Where to Plant & When...
Spring weather is such a tease. A few warm days and we are ready to start planting, that is until we're visited by a bit of snow or sleet. Even on those warm days the soil is still cold and late spring frost may be in the forecast. Fortunately, there are some plants that not only tolerate but thrive in cooler spring weather allowing us to get started planting this month.
Lettuce, Spinach, Kale, Collards and other Greens
Start planting these seeds directly in the garden in April so you can enjoy fresh greens in just a few months. Grow them in the vegetable garden, raised bed or containers. They combine nicely with pansies , calendula, snapdragons and other spring flowers for an attractive display. Planting transplants prepared for the outdoors (hardened off) allow you to start harvesting greens even sooner.
These nutritious vegetables thrive in cool spring weather and quickly decline when temperatures rise. So planting these early provides the biggest harvest. Peas are generally divided into three categories. English peas have a sweet flavor and a bright green color. The plump seeds are removed, the pod discarded and only the seeds are eaten. Snow peas are flat with small seeds inside an edible pod. Sugar Snap peas have a plump edible pod filled with seeds and can be eaten fresh or cooked. Whichever type of pea you choose , plant now and you'll begin harvesting in 60-70 days. As the plants decline from the heat, add them to the compost pile. Buy extra seeds so you can make an additional planting late summer for a fall harvest.
Carrots, Beets, Radishes and other Root Vegetables
Add a bit of crunch and nutrition to your meals with these plants. Begin planting now and throughout the growing season. Their tiny seeds can make it challenging to plant at the proper spacing.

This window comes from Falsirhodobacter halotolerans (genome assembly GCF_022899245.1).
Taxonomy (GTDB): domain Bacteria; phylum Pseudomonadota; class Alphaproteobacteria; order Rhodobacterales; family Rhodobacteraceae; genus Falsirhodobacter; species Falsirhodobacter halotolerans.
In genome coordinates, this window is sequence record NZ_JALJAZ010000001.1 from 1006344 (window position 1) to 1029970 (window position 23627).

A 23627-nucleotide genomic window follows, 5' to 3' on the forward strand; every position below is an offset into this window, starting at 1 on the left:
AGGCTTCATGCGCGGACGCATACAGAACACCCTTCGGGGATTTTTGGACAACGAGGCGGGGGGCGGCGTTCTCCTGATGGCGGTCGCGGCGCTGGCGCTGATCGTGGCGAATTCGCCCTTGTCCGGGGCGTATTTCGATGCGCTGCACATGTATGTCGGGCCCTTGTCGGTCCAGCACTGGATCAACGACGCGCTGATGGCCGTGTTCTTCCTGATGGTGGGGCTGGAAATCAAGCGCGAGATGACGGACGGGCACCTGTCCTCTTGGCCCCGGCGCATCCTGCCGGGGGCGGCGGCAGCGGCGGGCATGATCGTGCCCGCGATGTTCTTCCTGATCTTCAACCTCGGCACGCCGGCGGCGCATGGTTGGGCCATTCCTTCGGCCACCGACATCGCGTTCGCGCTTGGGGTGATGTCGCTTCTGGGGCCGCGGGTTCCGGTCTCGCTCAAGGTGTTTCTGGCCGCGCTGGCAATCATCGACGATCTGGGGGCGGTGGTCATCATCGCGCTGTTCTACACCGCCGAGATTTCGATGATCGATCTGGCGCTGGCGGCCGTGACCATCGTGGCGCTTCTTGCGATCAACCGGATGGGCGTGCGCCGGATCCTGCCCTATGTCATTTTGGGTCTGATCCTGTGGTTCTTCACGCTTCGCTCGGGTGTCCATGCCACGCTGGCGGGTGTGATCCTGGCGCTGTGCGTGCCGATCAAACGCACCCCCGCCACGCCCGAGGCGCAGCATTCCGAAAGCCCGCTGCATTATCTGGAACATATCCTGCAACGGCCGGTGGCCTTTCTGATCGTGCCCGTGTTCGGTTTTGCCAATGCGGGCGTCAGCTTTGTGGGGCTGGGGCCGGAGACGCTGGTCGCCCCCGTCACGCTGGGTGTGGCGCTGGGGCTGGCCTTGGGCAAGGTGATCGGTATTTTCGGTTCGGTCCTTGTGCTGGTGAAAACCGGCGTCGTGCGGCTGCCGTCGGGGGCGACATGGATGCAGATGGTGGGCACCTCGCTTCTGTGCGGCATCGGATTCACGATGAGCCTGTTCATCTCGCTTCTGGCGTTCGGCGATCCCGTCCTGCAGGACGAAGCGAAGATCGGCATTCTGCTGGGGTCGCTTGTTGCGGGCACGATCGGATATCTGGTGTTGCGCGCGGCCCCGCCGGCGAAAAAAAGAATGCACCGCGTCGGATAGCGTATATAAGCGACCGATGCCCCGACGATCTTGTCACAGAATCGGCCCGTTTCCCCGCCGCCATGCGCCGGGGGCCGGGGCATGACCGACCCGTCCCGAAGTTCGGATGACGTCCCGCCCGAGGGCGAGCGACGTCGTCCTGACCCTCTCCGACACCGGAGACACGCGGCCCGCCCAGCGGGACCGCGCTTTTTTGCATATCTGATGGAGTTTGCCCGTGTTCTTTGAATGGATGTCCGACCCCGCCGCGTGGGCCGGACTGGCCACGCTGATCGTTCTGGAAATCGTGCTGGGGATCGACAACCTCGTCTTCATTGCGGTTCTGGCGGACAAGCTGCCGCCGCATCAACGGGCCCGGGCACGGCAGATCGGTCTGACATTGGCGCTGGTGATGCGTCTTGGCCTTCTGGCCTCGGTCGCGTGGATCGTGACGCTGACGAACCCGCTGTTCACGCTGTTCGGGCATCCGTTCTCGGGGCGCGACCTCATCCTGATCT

Pelletized seeds are coated making the seeds larger and easier to handle. Seed tapes are strips of decomposable material with the seeds glued at the proper spacing. Just lay the seed tape in the furrow, cover with soil and wit for seeds to sprout.
Thinning is critical for all plants but especially these. Remove extra plants as needed to allow the remaining plants to grow full size roots. The greens of the plants are removed are edible. Just add them to your salad, sandwich or enjoy as a garden-fresh snack.
Sets, mini onion bulbs, can be planted this month. Wait for the soil to warm a bit to move hardened off transplants into the garden. Harvest onions grown from sets when 6-8" tall to use as green onions. Wait for the tops to fall on onions from plants or set when growing them for storage.
Broccoli, Cauliflowers and Cabbage plants
These plants like it cool but a frost can prevent broccoli and cauliflower from forming full size heads. An early start, however, allows the plants time to mature so you'll be harvesting before the temperatures rise. You'll enjoy sweeter less bitter flavor when broccoli and cauliflower are grown and harvested during cool weather.
Enlist the help of floating row covers to get an early start and harvest. These fabrics let air, light and water through while protecting the plants from frost. Just loosely cover the plants and anchor the edges of the fabric with boards, stones or landscape staples. As the plants grow, they support the fabric so no construction is needed. Leave the lightweight row covers in place until harvest for added insect control. This cover prevents the cabbage work adult moths from laying their eggs on the plants. This eliminates the holes they eat in the leaves and any unwanted insect protein that makes it in on the harvest.
When in doubt, check the back of the seed packet or plant tags for planting directions. Or ask one of the knowledgeable team members at Pasquesi for planting advice.
Enjoy Spring as you venture outside and begin planting. Your early season efforts will yield tasty vegetables to enjoy in just a few months.
Written by gardening expert, Melinda Myers. Melinda Myers is a nationally recognized gardening expert with more than 30 years of horticulture experience. She is a wealth of knowledge and we are pleased to share Melinda’s Beginner's Guide to Gardening with you!